First private Art Deco museum opened in Moscow

Les Girls, Demetre Chiparus. Source: Art Deco Museum

Les Girls, Demetre Chiparus. Source: Art Deco Museum

Visitors to Moscow can now enjoy the art of the Jazz Age at Russia’s first private Art Deco museum. Founded by the owner of one of the world’s largest Art Deco collections, the museum contains more than 700 sculptures from that legendary era, valued at $100 million.

Russia’s very first private Art Deco museum has opened its doors to visitors in Moscow. Founded by businessman and gallerist Mkrtich Okroyan, the owner of what is believed to be one of the world’s largest collections of Art Deco works, the museum, which opened on Dec. 22, is located in the building that once housed the Imperial Mint. 

Okroyan started to accumulate his art collection at the end of the 1980s. As is often the case, his first sporadic purchases gave the collection a very eclectic feel. It contained work by Russian artists Aivazovsky, Savrasov, Goncharova, Bakst, and Sudeikin, as well as decorative applied art, furniture, and tableware from various eras and different styles.

But as the collector says, “I immediately had a real passion for Art Deco, and it started with architecture.” By the turn of the century, Okroyan had started focusing on the search for rare sculptures, paintings, and furniture from that period.

The pride of his collection is more than 700 sculptures by leading European Art Deco masters, including work by Demetre Chiparus and Ferdinand Preiss, Claire Colinet and Bruno Zach, which serve as the core of the exhibition.

RBTH has selected five highlights of the new museum that visitors should not miss:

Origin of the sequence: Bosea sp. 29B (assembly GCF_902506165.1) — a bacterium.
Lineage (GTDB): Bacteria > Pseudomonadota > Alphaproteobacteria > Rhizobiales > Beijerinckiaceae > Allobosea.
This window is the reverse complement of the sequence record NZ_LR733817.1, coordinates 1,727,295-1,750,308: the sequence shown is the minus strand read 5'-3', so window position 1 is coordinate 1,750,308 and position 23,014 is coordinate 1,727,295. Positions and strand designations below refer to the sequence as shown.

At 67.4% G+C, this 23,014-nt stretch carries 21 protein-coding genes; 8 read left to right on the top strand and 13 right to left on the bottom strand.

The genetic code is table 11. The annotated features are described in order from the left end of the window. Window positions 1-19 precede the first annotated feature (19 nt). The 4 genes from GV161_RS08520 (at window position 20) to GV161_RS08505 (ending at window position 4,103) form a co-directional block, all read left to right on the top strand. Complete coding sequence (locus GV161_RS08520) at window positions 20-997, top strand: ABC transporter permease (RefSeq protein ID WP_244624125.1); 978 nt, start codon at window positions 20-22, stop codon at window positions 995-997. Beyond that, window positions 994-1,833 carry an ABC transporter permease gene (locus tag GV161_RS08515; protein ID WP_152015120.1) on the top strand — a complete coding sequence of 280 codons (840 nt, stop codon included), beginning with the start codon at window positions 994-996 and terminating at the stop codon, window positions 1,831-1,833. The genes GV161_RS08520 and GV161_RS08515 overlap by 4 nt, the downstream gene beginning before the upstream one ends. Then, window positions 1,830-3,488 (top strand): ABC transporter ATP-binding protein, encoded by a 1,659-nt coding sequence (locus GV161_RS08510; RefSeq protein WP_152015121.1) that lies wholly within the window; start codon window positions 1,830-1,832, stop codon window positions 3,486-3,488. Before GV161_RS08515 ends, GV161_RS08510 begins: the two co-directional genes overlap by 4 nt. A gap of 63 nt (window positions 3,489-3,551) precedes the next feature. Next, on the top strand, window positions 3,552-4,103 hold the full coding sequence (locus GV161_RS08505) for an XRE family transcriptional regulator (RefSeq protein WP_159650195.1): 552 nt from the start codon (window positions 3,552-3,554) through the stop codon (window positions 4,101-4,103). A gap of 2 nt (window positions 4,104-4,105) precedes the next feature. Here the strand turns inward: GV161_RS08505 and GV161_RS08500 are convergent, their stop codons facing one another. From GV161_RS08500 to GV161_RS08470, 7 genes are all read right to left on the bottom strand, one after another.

Untitled panels, Pierre Bobot, 1947

Source: Art Deco Museum

This eight-part panel is a fragment of a huge wall decoration created by French artist and sculptor Pierre Bobot after World War II for the New York Roseland Ballroom. These gypsum panels, covered with gold leaf and lacquer, were sold in pieces at Christie’s auctions in New York in 2000. This composition is more than six meters long and two meters high.

Source: Art Deco Museum

La Chasse, Jean Dunand, c. 1935

This is a reduced author’s copy of a panel created for the cigar salon used by first-class passengers on the legendary French ocean liner SSNormandie. The ship itself was referred to as a “luxurious floating museum” because of its abundance of decorative art and furniture by the leading masters of the time. The La Chasse panel is one of seven works of gilded lacquered wood that Dunand made for the vessel.

Les Girls, Demetre Chiparus

The museum is proud of its collection of work by Demetre Chiparus, a great French sculptor of Romanian origin. Les Girls was inspired by the Parisian cabaret and Sergei Diaghilev’s ballet seasons. It is one of five versions of the cast bronze sculpture and, according to the curators of the collection, the best preserved. The dancers are carved in ivory, and the pedestal is made of marble and quartz.

Set of Furniture for a Billiard Room, Louis Majorelle

Source: Art Deco Museum

“I am very proud of what is possibly the only completely preserved billiard set by Louis Majorelle,” says Mkrtich Okroyan. Even though the legendary cabinetmaker’s work, some of which is located at the Musée d'Orsay in Paris, belongs to the modern era, it is easy to forgive its presence at the Art Deco Museum. Suffice it to observe the rhyming floral curves of the furniture décor and the dresses of the dancers frozen in bronze.

The Fire and the Flame, Ferdinand Preiss

Source: Art Deco Museum

In about 1920, German photographer Hugo Erfurt, who captured dancers in mid-jump, was the first to cut the floor out of the photo and create the effect of figures hovering in the air. Ferdinand Preiss brilliantly topped that effect during the Art Deco era by positioning the figure of a dancer above flames. Dancer Gret Palucca, who was known for her ability to reach unbelievable heights and long jumps, served as the prototype for the sculpture.

 

Address: Luzhnetskaya Embankment 2/4, building 4. Admission to the museum is free. Hours of operation: 11:00 a.m.-9 p.m., Tuesday-Sunday

All rights reserved by Rossiyskaya Gazeta.

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